Duterte also mulled resigning if he would not be able to curb illegal drugs in the Philippines. He said this during the 67th Founding Anniversary of the First Scout Ranger Regiment in Camp Tecson, San Miguel Bulacan on Nov. 24, 2017.

“I cannot accept. I simply cannot accept it. And if I cannot control drugs then maybe it is time for me to think about resignation,” he said. “‘Pag hindi ko kaya ito, bababa talaga. Sabihin ko sa inyo.”

Eradicating drugs in the country has been Duterte’s battlecry during his campaign, when he promised he would quit the presidency if he fails in ending the drug problem within his first 3 to 6 months in office. When the deadline passed, however, he asked for another 6-month extension.

He later admitted in August 2017 that he was wrong with his self-imposed deadline on quashing the drug problem. He asked again for an extension, stating his drug war would extend up to his last day as president in 2022.

If corruption claim vs. son Paolo is proven true – August 2017

Three months prior, Duterte said he was ready to resign if the corruption allegation against his son Paolo was proven true. The remark was made on Aug. 9, 2017, in a speech during a business forum in Mandaluyong City.

“Corruption was really one [thing] I do not like. Pati ‘yung anak ko ngayon, sinasali diyan sa Customs,” Duterte said. “I told you before and I’m telling you now again, kung sino sa mga anak ko ma-involve sa corruption, I will immediately resign. That, you have my word.”

Duterte’s remark came just two days after customs broker Mark Taguba mentioned Paolo’s name during a hearing at the House of Representatives. As per Taguba, Paolo was involved in the transactions of a certain “Davao group” at the Customs bureau in Davao City. But Taguba said during the hearing that he has no evidence. He also said he has never talked to Paolo, and that it was only a rumor. Paolo has since denied Taguba’s allegation, affirming it was based on rumors.

Rep. Paolo Duterte (left) and Sen. Antonio Trillanes IV. Image: RTVM, INQUIRER file photos

If Trillanes proves Duterte’s various bank accounts amounting to P2 billion – February 2017

Duterte also said he would resign “immediately” if Sen. Antonio Trillanes could prove his accusation that Duterte had over P2 billion in different bank accounts.

Duterte challenged Trillanes during an interview at the presidential guest house in Panacan, Davao on Feb. 16, 2017, saying, “This I can say: If Trillanes can prove his allegations that I have amassed P2 billion illegally, or if that bank account under my name has a total deposit at one time of even just half a billion, I will resign as president immediately.”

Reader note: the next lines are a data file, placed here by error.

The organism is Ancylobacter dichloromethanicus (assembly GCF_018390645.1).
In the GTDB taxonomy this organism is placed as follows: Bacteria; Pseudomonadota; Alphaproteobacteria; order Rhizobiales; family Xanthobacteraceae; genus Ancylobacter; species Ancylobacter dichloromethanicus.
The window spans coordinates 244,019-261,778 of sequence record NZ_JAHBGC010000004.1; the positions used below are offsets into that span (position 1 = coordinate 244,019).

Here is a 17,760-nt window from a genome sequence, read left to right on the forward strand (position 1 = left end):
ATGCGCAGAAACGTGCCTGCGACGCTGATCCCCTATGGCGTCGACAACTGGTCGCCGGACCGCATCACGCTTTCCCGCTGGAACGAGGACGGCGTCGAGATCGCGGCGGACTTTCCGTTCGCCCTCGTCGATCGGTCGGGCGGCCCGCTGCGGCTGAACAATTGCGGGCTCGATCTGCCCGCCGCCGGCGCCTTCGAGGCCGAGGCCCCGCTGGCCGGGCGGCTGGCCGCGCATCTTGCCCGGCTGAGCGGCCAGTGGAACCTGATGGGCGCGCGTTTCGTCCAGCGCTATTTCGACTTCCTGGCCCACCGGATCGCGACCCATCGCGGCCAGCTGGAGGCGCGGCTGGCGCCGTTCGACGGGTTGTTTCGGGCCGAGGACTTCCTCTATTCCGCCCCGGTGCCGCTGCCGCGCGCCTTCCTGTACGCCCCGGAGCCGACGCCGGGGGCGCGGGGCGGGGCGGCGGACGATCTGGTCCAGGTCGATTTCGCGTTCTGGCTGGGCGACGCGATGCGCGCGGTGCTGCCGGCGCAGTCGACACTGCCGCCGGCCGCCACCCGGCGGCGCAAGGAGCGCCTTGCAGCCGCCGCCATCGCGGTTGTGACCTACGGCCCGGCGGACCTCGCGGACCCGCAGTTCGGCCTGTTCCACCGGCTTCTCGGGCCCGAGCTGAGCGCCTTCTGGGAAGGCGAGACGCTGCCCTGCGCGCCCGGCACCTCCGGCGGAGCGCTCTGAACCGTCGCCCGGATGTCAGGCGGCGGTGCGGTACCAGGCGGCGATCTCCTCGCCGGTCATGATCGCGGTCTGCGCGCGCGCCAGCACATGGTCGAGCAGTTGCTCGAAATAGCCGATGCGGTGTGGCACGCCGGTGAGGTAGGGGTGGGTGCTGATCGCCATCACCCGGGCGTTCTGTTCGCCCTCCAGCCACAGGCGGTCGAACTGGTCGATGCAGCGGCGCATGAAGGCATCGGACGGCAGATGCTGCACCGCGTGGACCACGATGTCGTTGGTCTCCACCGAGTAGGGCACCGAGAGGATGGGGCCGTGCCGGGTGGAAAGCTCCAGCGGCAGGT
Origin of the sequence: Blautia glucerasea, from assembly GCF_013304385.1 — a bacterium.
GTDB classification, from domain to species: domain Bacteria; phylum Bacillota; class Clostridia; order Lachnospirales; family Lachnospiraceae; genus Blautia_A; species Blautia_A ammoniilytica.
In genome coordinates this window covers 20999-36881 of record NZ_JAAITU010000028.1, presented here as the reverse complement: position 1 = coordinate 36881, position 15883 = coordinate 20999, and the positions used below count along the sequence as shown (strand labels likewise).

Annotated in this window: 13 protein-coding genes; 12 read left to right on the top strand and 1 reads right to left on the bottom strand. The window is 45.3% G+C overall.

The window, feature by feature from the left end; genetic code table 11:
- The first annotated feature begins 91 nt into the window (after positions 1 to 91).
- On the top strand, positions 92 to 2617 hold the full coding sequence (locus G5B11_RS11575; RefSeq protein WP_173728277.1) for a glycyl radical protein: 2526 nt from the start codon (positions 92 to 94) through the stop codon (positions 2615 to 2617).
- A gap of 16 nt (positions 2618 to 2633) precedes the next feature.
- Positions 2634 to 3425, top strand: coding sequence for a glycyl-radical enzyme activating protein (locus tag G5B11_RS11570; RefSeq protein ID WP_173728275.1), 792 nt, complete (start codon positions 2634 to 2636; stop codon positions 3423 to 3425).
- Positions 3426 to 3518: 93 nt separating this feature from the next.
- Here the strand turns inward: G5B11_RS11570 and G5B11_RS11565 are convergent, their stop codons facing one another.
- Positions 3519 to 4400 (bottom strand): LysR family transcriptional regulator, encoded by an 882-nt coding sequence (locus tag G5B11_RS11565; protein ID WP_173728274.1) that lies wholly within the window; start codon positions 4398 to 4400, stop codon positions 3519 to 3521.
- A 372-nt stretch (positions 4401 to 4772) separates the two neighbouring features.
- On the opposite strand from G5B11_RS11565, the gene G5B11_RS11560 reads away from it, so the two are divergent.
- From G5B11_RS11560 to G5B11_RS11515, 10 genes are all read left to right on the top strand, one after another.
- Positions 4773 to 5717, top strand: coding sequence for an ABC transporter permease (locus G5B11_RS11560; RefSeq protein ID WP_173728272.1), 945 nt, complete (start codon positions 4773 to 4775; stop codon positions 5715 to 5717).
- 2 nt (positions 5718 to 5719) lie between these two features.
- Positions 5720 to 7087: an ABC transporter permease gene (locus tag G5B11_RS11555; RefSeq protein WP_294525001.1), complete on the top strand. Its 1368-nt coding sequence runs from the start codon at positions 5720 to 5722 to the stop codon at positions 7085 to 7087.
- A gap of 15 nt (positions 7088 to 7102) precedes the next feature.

Prior to Duterte’s remark, Trillanes apparently challenged him to bare to the public his bank transactions to disprove he had P2.2 billion in three bank branches from 2006 to 2015.

But Duterte claimed that the accusation was an old issue and challenged the senator to go to court instead and charge him there: “I would advise Trillanes to go to court and file the proper case against me and advise him further to stop opening his mouth if he has nothing to say anyway.”

If shift to federalism takes effect within his term – July 2016

Just almost a month into his presidency, Duterte expressed his willingness to step down if the shift to federalism takes effect during his term. He said this during a speech in an event with the League of Cities and Provinces at Malacañang on July 27, 2016,

“Two years, if you have the federal set up, I will resign as President. Three years, sibat ako. Four years, ay salamat,” he said. “My advice is copy, copy the French setup. We have to because ang Filipino gusto talaga niya mag-boto ng Presidente ‘yan. Hindi mo kunin sa kanila ‘yan eh.” (We have to follow the French setup because Filipinos really want to vote for Presidents. You do not take that away from them.)

He also said that he could offer to resign as soon as the shift to federalism was ready because it would “automatically, legally mean hindi na ako pwede (I am no longer allowed), so I will offer to resign.”

Duterte said the same thing during his first State of the Nation Address on July 25, two days prior, adding he would no longer run for president if the system would move forward.

Then President-elect Rodrigo Duterte. Image: Karlos Manlupig/INQUIRER Mindanao file photo

When one is tired and drained of desire

One amusing thing worth looking back, though, is while Duterte keeps saying he will resign, he declared no interest in the presidency in the first place, as far back as when he was still mayor of Davao City.

“I want to retire, I am tired,” he said back in October 2015. “Give the presidency to the one who wants it. I don’t.” But he changed his mind, teamed up with Cayetano for the 2016 elections, ran, and then won.

Like clockwork, the President shall deliver his fourth State of the Nation Address on July 22. Multiple threats of resignation, along with all the whys behind these, have by now become a staple thing to hear from him, that it might actually figure in his SONA yet again. Or maybe not. But if it does, one could not help but wonder what the new instance’s nuance would be – what would be this year’s variation on the same tune? JB

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TAGS: Bongbong Marcos, Chiz Escudero, Constitution, coup d' etat, federalism, Inquirer Special Reports, Paolo Duterte, resignation, selfie, Sona, SONA 2019, sona2019special